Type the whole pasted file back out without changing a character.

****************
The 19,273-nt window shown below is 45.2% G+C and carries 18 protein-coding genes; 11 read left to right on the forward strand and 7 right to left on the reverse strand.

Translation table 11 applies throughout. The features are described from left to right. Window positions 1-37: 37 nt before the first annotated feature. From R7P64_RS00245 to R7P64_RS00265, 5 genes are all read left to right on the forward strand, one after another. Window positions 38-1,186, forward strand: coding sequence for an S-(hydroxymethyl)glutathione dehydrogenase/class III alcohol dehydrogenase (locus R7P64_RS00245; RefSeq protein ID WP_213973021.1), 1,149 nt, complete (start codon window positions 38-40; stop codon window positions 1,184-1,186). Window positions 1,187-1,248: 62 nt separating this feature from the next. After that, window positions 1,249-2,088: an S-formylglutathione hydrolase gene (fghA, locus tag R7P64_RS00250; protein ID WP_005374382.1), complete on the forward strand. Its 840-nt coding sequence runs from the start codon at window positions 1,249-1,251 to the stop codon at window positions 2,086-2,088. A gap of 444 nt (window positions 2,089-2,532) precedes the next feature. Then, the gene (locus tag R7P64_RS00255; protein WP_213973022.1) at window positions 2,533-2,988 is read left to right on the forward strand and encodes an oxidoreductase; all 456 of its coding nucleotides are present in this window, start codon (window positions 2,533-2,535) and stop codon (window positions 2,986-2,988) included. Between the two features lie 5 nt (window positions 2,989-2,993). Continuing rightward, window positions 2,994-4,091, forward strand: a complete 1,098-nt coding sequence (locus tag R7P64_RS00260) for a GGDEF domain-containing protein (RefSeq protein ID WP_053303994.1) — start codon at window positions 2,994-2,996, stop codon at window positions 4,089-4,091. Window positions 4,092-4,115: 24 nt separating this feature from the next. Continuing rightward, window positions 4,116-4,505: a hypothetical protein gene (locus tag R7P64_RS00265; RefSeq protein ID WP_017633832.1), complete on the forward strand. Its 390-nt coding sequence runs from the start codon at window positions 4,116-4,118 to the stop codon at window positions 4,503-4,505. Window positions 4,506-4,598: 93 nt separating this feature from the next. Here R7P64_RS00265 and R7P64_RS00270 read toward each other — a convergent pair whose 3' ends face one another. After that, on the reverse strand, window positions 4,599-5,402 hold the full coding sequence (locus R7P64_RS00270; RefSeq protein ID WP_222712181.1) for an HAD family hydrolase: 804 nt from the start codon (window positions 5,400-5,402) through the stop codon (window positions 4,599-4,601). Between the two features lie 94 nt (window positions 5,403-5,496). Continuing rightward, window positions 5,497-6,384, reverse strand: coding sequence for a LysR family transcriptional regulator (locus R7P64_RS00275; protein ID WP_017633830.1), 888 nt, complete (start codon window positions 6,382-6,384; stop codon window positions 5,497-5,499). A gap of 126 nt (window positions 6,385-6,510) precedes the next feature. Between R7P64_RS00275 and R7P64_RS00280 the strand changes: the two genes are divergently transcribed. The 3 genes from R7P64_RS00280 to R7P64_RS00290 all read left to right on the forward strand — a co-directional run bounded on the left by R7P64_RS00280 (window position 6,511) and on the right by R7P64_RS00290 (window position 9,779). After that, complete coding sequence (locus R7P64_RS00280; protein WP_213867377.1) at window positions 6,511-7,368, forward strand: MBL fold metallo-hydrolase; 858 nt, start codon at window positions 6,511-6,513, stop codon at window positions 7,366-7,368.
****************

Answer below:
The 19,273-nt window shown below is 45.2% G+C and carries 18 protein-coding genes; 11 read left to right on the forward strand and 7 right to left on the reverse strand.

Translation table 11 applies throughout. The features are described from left to right. Window positions 1-37: 37 nt before the first annotated feature. From R7P64_RS00245 to R7P64_RS00265, 5 genes are all read left to right on the forward strand, one after another. Window positions 38-1,186, forward strand: coding sequence for an S-(hydroxymethyl)glutathione dehydrogenase/class III alcohol dehydrogenase (locus R7P64_RS00245; RefSeq protein ID WP_213973021.1), 1,149 nt, complete (start codon window positions 38-40; stop codon window positions 1,184-1,186). Window positions 1,187-1,248: 62 nt separating this feature from the next. After that, window positions 1,249-2,088: an S-formylglutathione hydrolase gene (fghA, locus tag R7P64_RS00250; protein ID WP_005374382.1), complete on the forward strand. Its 840-nt coding sequence runs from the start codon at window positions 1,249-1,251 to the stop codon at window positions 2,086-2,088. A gap of 444 nt (window positions 2,089-2,532) precedes the next feature. Then, the gene (locus tag R7P64_RS00255; protein WP_213973022.1) at window positions 2,533-2,988 is read left to right on the forward strand and encodes an oxidoreductase; all 456 of its coding nucleotides are present in this window, start codon (window positions 2,533-2,535) and stop codon (window positions 2,986-2,988) included. Between the two features lie 5 nt (window positions 2,989-2,993). Continuing rightward, window positions 2,994-4,091, forward strand: a complete 1,098-nt coding sequence (locus tag R7P64_RS00260) for a GGDEF domain-containing protein (RefSeq protein ID WP_053303994.1) — start codon at window positions 2,994-2,996, stop codon at window positions 4,089-4,091. Window positions 4,092-4,115: 24 nt separating this feature from the next. Continuing rightward, window positions 4,116-4,505: a hypothetical protein gene (locus tag R7P64_RS00265; RefSeq protein ID WP_017633832.1), complete on the forward strand. Its 390-nt coding sequence runs from the start codon at window positions 4,116-4,118 to the stop codon at window positions 4,503-4,505. Window positions 4,506-4,598: 93 nt separating this feature from the next. Here R7P64_RS00265 and R7P64_RS00270 read toward each other — a convergent pair whose 3' ends face one another. After that, on the reverse strand, window positions 4,599-5,402 hold the full coding sequence (locus R7P64_RS00270; RefSeq protein ID WP_222712181.1) for an HAD family hydrolase: 804 nt from the start codon (window positions 5,400-5,402) through the stop codon (window positions 4,599-4,601). Between the two features lie 94 nt (window positions 5,403-5,496). Continuing rightward, window positions 5,497-6,384, reverse strand: coding sequence for a LysR family transcriptional regulator (locus R7P64_RS00275; protein ID WP_017633830.1), 888 nt, complete (start codon window positions 6,382-6,384; stop codon window positions 5,497-5,499). A gap of 126 nt (window positions 6,385-6,510) precedes the next feature. Between R7P64_RS00275 and R7P64_RS00280 the strand changes: the two genes are divergently transcribed. The 3 genes from R7P64_RS00280 to R7P64_RS00290 all read left to right on the forward strand — a co-directional run bounded on the left by R7P64_RS00280 (window position 6,511) and on the right by R7P64_RS00290 (window position 9,779). After that, complete coding sequence (locus R7P64_RS00280; protein WP_213867377.1) at window positions 6,511-7,368, forward strand: MBL fold metallo-hydrolase; 858 nt, start codon at window positions 6,511-6,513, stop codon at window positions 7,366-7,368.